By Estelle Shirbon
LONDON (Reuters) - Queen Elizabeth has been caught on camera saying Chinese officials were "very rude" to the British ambassador during a state visit to Britain by President Xi Jinping last year.
She made the comments at a garden party at Buckingham Palace on Tuesday, the same day that Britain's prime minister, David Cameron, was filmed making undiplomatic remarks about Nigeria and Afghanistan being corrupt countries.
His comments were especially awkward as he is hosting both countries' leaders at an anti-corruption conference in London on Thursday, while the queen's comments are not helpful to the British government's determined efforts to court Beijing to boost trade ties with China.
Under her constitutional role, the 90-year-old monarch never makes any politically or diplomatically sensitive comments in public, and it is rare for the content of her private conversations to be revealed.
In footage broadcast by the BBC, the queen is seen meeting senior police officer Lucy D'Orsi, who is introduced by an official as having been in charge of security during Xi's visit in October last year.
"Oh, bad luck," the queen says in response.
D'Orsi then describes her dealings with Chinese officials as "quite a testing time" and recounts that at one point they had walked out of a meeting and told her "the trip was off".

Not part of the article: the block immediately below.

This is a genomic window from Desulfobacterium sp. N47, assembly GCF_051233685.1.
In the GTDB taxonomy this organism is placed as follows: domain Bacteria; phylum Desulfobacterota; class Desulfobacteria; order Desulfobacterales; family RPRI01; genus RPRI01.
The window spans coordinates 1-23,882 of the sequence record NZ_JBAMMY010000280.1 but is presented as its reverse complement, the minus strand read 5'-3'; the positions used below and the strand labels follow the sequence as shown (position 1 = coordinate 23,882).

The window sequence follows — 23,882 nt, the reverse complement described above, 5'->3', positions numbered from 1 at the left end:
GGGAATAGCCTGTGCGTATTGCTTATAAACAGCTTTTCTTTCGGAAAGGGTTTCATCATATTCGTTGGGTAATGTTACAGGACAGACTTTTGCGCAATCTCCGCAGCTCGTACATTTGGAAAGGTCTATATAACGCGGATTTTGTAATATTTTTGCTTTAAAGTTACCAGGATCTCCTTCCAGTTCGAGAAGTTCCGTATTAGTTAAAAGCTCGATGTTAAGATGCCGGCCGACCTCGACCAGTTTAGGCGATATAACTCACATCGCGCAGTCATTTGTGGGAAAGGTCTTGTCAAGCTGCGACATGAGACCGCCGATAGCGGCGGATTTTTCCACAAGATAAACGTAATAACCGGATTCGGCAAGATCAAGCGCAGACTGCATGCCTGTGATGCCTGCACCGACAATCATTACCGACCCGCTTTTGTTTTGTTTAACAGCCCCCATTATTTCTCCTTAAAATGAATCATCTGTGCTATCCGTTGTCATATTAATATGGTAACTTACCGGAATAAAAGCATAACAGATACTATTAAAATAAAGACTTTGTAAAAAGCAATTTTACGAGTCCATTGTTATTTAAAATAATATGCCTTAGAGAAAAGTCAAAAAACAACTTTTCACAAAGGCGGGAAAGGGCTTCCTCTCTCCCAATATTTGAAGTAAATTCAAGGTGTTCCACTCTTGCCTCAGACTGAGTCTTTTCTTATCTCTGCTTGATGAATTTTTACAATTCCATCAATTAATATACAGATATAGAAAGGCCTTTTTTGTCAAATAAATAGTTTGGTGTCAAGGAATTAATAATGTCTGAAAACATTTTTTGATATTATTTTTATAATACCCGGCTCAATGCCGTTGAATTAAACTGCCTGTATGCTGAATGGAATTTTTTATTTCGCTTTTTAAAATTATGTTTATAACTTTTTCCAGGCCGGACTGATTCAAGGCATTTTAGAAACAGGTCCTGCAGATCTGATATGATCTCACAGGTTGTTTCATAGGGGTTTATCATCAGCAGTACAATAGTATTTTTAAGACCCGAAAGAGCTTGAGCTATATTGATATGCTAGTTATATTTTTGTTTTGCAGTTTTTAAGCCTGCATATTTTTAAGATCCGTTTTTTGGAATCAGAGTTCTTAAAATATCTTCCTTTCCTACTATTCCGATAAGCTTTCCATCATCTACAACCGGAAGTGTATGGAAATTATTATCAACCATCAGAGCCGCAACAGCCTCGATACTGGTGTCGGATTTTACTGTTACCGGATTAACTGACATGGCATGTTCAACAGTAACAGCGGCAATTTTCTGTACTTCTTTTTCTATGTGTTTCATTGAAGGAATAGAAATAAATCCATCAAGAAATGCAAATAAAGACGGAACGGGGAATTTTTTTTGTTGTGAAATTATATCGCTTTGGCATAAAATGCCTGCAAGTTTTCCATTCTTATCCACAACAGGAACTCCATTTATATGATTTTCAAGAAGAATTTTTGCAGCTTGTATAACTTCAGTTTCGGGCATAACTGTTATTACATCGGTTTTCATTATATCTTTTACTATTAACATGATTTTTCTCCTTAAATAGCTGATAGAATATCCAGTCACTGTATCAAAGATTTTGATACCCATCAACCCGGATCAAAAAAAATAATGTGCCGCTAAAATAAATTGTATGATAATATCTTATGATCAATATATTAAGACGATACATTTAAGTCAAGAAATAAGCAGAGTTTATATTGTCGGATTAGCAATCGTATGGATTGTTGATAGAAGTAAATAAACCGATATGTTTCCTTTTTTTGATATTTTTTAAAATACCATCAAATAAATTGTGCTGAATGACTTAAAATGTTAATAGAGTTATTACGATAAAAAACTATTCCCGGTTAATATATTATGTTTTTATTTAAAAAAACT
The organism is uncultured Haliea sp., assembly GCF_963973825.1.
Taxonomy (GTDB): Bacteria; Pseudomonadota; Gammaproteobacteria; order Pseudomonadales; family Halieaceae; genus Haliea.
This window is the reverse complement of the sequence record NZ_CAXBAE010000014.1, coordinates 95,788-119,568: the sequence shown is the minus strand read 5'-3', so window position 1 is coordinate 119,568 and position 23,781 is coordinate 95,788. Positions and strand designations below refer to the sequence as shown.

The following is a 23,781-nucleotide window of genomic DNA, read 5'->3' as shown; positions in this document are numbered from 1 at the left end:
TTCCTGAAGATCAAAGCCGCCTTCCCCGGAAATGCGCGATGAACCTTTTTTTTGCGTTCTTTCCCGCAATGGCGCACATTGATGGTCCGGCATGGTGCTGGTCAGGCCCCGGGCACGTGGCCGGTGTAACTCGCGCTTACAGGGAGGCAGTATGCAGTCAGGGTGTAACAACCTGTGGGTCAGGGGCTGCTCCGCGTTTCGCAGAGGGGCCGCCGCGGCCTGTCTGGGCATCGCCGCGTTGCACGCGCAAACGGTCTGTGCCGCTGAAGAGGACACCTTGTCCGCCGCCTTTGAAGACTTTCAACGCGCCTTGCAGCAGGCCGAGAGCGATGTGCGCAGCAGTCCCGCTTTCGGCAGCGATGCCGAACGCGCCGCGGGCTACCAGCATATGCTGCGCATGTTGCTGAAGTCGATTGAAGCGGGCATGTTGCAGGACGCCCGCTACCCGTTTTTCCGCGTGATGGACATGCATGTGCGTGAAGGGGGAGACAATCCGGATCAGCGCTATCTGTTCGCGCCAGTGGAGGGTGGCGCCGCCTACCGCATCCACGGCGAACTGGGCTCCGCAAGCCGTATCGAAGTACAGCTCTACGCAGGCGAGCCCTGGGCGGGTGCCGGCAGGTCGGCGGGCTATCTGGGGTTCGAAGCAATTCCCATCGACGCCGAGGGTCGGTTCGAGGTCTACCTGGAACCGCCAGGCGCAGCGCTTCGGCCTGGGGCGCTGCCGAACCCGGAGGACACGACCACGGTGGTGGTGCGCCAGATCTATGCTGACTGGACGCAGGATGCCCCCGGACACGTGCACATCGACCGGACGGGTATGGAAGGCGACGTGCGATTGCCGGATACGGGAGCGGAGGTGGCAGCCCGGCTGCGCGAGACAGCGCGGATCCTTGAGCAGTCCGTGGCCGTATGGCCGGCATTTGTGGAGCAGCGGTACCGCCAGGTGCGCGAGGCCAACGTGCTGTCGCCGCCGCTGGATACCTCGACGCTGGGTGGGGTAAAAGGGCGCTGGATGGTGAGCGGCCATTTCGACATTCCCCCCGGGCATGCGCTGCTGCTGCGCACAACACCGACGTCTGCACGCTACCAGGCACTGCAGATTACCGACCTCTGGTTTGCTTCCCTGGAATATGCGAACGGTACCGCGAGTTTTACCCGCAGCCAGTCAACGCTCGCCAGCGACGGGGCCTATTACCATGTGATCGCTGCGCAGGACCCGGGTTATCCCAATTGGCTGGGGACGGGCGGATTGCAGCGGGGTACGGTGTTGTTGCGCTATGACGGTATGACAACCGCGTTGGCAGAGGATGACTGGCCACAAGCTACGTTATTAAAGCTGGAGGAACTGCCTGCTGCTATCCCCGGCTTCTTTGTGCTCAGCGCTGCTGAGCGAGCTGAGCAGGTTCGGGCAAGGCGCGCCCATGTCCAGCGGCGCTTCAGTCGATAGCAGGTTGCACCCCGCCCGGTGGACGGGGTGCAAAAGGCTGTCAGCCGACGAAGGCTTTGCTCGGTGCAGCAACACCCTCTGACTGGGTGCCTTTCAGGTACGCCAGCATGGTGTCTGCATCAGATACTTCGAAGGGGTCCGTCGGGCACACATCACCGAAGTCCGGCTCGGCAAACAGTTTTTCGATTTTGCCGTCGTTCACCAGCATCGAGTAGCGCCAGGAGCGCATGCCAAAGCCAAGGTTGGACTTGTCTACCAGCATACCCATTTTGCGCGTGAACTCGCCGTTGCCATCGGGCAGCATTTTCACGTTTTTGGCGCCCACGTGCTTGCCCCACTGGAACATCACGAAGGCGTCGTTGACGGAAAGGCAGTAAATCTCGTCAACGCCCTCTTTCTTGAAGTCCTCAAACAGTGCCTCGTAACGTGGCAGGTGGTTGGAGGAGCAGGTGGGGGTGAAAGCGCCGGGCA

The queen says: "They were very rude to the ambassador."
The BBC reported that in China, items about the queen's remarks were censored from its news bulletins.
The Chinese authorities often censor items they object to from foreign news bulletins, which can only be seen by very few people in China as foreign TV channels are only allowed in high-end hotels and a tiny number of select apartment buildings.
A spokeswoman for the queen said: "We do not comment on the queen's private conversations. However, the Chinese state visit was extremely successful and all parties worked closely to ensure it proceeded smoothly."
Xi's visit was full of pomp and ceremony, with Cameron and his finance minister George Osborne keen to impress the Chinese leader and present Britain as China's firmest friend in Europe.
The queen has been careful to keep her views to herself during her 64-year reign, but several other members of Britain's royal family have made undiplomatic comments about China in the past.
The queen's husband, Prince Philip, warned some British students in China in the 1980s that they would get "slitty eyes" if they stayed there too long.
Her eldest son, heir-to-the-throne Prince Charles, has skipped two state banquets for Chinese guests in Britain, and described some Chinese officials in a journal that was leaked to the media as "appalling old waxworks".
(Additional reporting by Michael Holden)